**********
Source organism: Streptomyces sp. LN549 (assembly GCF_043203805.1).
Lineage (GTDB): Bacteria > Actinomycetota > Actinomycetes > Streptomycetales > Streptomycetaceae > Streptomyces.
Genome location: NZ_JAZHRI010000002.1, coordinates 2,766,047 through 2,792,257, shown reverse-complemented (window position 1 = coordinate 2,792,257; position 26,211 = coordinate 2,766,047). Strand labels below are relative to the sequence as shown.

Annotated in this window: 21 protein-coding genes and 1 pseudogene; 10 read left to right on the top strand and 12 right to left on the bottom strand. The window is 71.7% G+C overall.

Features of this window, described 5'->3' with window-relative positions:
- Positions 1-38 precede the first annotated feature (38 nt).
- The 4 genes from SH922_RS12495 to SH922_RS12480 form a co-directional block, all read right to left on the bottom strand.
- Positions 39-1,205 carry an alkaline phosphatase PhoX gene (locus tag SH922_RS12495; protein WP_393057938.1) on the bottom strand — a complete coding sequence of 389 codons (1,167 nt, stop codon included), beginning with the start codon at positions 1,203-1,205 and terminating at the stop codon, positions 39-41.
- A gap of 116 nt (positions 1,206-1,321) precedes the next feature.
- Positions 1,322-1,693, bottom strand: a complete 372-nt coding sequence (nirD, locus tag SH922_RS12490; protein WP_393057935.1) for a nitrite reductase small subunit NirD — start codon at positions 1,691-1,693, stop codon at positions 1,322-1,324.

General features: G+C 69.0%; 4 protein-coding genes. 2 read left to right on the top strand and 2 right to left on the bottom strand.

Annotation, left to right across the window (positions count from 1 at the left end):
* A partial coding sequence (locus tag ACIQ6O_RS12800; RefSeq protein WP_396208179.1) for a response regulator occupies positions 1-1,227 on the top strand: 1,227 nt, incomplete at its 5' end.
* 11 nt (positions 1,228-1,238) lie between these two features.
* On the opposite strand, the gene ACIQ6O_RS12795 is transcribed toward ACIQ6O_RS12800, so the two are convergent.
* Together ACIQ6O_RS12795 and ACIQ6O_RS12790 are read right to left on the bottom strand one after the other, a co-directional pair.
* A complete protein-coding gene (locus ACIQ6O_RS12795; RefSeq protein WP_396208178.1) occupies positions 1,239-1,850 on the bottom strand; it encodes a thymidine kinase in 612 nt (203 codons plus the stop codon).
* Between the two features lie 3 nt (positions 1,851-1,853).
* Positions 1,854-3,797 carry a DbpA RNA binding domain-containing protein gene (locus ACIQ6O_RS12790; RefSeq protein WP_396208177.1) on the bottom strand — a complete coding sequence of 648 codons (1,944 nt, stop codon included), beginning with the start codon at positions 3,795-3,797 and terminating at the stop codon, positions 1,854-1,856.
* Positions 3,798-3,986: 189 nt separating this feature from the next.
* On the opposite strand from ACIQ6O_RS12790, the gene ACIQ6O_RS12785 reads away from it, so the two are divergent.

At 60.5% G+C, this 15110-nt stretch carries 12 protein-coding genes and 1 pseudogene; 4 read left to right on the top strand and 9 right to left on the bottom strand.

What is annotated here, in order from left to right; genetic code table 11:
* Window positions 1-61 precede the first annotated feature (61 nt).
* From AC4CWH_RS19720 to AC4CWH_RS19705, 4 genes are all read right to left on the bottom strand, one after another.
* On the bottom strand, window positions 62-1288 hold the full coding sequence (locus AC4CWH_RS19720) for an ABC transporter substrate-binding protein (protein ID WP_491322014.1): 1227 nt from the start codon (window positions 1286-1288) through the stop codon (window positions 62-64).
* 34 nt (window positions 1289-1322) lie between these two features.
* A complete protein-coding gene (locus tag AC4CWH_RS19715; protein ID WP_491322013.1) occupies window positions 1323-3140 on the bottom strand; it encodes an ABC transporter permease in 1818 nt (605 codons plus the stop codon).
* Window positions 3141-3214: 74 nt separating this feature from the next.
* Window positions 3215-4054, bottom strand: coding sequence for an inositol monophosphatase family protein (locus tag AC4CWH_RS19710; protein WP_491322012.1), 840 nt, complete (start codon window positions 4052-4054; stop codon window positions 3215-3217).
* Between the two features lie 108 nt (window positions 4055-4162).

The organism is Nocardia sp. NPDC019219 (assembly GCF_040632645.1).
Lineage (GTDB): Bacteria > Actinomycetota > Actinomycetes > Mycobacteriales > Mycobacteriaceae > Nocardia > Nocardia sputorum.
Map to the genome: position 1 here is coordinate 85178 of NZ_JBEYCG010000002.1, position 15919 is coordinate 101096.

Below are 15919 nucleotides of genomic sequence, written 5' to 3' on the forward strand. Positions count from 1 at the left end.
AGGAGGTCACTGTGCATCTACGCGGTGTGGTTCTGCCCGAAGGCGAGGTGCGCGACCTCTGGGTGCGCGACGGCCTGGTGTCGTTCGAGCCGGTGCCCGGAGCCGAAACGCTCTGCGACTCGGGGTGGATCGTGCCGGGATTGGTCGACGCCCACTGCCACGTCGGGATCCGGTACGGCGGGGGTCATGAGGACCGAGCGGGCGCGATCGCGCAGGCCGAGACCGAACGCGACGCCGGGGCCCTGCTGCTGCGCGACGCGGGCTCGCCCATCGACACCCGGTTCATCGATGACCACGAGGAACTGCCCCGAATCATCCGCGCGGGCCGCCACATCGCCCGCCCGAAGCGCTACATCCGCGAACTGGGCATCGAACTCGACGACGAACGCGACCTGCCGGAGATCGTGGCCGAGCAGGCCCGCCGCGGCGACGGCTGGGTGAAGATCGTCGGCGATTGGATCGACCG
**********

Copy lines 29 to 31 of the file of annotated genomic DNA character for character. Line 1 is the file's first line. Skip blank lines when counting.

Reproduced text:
* Window positions 3141-3214: 74 nt separating this feature from the next.
* Window positions 3215-4054, bottom strand: coding sequence for an inositol monophosphatase family protein (locus tag AC4CWH_RS19710; protein WP_491322012.1), 840 nt, complete (start codon window positions 4052-4054; stop codon window positions 3215-3217).
* Between the two features lie 108 nt (window positions 4055-4162).